The paper also relates the stories of other ex-YPG volunteers. One, going by the name Macer Gifford, says he was denied a U.S. visa and is repeatedly stopped at airports despite being “open and honest” with officials, even willingly divulging his passwords. Gifford believes that the government is targeting him more aggressively because he has given media interviews.

Then there’s Joshua Walker, who joined the YPG in 2016 and was arrested 18 months later, before ultimately being acquitted by a jury.

In fairness, there are perhaps complicating factors in certain volunteers’ cases. Aidan James, for instance, was also sentenced to three years’ incarceration on a drug charge (cocaine); this was unrelated to his volunteering, but perhaps it put him more prominently on the government’s radar screen.

As for Walker, he was charged with having possession of a copy of The Anarchist’s Cookbook, which, among other things, contains bomb-making information. His acquittal was based on his claim, which a jury found credible, that he’d downloaded it for use in a role-playing society at his university.

It’s also possible that, at least to an extent, these men are just caught up in the unfeeling, often undiscerning machine that is the “law.” It’s a bit like the people told by the government that they were reported to be dead and who may hear, from a bureaucrat, “I can’t put you back in the system.” Once you’re caught in the machine or are found in violation of some technicality, it can be like trying to escape a black hole.

Yet some more nefarious possibilities do suggest themselves. For example, some volunteers believe the harassment is done at the behest of Turkey, which labels the YPG a terrorist group.

Yet astute observers will note another, tragic fact:

The British government’s behavior here wholly accords with how, in the modern West, treason and the subordination of the good to the evil are now norms.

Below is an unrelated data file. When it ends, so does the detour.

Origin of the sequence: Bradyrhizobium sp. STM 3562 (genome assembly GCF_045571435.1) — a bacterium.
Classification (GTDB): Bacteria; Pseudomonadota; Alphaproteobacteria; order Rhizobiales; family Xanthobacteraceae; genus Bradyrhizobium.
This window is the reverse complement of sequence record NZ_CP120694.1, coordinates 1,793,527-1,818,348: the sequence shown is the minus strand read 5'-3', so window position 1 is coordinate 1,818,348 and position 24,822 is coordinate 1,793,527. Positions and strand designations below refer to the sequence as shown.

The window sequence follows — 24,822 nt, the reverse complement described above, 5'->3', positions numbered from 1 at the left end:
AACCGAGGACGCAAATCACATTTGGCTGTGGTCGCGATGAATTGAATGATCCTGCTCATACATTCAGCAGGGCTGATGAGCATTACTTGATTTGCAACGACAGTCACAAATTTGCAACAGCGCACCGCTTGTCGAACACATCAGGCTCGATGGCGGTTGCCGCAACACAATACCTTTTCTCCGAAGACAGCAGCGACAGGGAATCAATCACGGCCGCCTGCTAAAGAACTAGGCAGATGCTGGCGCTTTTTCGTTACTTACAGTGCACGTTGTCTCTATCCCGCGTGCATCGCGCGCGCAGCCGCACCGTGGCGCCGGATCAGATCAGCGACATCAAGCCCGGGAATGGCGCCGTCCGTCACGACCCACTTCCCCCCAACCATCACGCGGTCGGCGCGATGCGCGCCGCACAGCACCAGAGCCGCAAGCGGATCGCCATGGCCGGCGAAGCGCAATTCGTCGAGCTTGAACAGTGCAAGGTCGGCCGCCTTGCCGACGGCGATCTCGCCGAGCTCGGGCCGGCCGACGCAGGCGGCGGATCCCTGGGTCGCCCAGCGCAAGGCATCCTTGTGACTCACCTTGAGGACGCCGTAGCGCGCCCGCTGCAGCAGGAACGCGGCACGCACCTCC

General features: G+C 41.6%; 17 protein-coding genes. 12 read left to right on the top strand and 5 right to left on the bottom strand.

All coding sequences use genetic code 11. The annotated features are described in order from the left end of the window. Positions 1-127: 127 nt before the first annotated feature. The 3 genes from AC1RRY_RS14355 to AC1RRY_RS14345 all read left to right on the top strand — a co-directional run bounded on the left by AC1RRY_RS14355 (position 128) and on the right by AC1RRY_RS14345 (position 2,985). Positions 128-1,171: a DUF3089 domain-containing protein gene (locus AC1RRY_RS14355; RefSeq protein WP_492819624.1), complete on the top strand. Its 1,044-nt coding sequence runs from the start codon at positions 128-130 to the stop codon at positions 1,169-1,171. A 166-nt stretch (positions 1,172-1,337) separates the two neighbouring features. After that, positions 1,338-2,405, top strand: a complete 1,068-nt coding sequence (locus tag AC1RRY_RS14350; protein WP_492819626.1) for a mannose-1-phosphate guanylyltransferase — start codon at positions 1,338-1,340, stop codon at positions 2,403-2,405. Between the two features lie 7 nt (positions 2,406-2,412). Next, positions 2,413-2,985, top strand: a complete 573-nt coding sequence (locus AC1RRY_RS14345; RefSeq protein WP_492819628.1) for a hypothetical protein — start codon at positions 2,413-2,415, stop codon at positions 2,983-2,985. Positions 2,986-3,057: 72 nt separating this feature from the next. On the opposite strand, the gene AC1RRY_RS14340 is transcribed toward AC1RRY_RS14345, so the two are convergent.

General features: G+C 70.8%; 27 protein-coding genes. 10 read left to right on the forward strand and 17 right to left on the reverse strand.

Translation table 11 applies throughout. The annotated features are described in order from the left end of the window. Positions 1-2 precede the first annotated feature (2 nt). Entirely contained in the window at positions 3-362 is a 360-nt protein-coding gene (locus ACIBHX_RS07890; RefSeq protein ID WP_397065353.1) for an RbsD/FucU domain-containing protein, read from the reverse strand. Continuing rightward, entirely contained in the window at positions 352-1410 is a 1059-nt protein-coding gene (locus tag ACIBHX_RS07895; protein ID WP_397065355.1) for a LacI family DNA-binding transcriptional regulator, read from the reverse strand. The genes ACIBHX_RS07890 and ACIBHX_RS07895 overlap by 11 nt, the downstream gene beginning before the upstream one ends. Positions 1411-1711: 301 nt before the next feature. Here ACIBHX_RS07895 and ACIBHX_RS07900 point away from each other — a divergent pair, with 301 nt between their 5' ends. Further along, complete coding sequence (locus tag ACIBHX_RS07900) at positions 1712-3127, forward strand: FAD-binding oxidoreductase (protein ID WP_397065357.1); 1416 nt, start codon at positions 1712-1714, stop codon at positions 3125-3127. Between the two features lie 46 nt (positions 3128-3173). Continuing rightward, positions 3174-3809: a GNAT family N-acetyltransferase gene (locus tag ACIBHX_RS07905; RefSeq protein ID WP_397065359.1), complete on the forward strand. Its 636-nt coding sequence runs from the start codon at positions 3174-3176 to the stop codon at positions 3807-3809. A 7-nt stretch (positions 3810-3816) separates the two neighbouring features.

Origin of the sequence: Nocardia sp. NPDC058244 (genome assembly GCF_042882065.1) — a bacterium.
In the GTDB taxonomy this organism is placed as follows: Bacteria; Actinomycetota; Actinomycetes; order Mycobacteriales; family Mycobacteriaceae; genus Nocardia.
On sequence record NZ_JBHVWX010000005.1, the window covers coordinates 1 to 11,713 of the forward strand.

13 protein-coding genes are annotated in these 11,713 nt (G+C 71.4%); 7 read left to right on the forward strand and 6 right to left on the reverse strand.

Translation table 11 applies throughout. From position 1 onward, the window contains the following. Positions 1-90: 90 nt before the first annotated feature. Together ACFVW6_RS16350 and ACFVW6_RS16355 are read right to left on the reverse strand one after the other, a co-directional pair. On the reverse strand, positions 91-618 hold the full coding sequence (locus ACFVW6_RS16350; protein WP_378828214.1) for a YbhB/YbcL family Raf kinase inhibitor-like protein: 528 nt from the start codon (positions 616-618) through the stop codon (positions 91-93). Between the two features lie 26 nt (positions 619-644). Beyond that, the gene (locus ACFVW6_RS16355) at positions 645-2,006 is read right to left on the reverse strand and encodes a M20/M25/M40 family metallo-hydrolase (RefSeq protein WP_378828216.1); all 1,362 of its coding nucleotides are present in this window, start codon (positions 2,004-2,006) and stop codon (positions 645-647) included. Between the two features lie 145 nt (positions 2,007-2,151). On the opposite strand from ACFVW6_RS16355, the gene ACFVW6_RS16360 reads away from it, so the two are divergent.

Consider that while James Matthews wants to be taken off the government’s “list,” even radio giant Michael Savage was placed on a British “banned” list, along with terrorists and criminals, in 2009. It was revealed that the U.K. government did this, cynically, simply to “balance out” the Muslims on the list (it didn’t want to be accused of “racism”). Savage is still banned from entry into the nation a decade later, however, and this is unlikely to change.

Add to this the British girls sacrificed to Muslim rape gangs because, again, the authorities feared appearing “racist”; the Brits and other Westerners, including politicians, charged with “hate speech” for criticizing Islam; the Tommy Robinson situation; the Brits persecuted for acting in self-defense; and the subordination of citizens’ interests to those of immigrants and even illegal aliens. This is a time of moral inversion — also known as political correctness.

Then there’s statism. You can’t have complete control over your “subjects” if they’re allowed to show initiative and step outside the box. You don’t defend yourself; that’s the job of the police (who are minutes away when seconds count). You don’t question multiculturalism and immigrationism; they’re nanny-state approved. And you don’t fight the Islamic State. That’s the job of the government — when it’s not welcoming jihadis back into our midst.

All these things are imperative. Otherwise, the little people may get the crazy idea that they run the darn country.

Selwyn Duke (@SelwynDuke) has written for The New American for more than a decade. He has also written for The Hill, Observer, The American Conservative, WorldNetDaily, American Thinker, and many other print and online publications. In addition, he has contributed to college textbooks published by Gale-Cengage Learning, has appeared on television, and is a frequent guest on radio.

Courtesy of The New American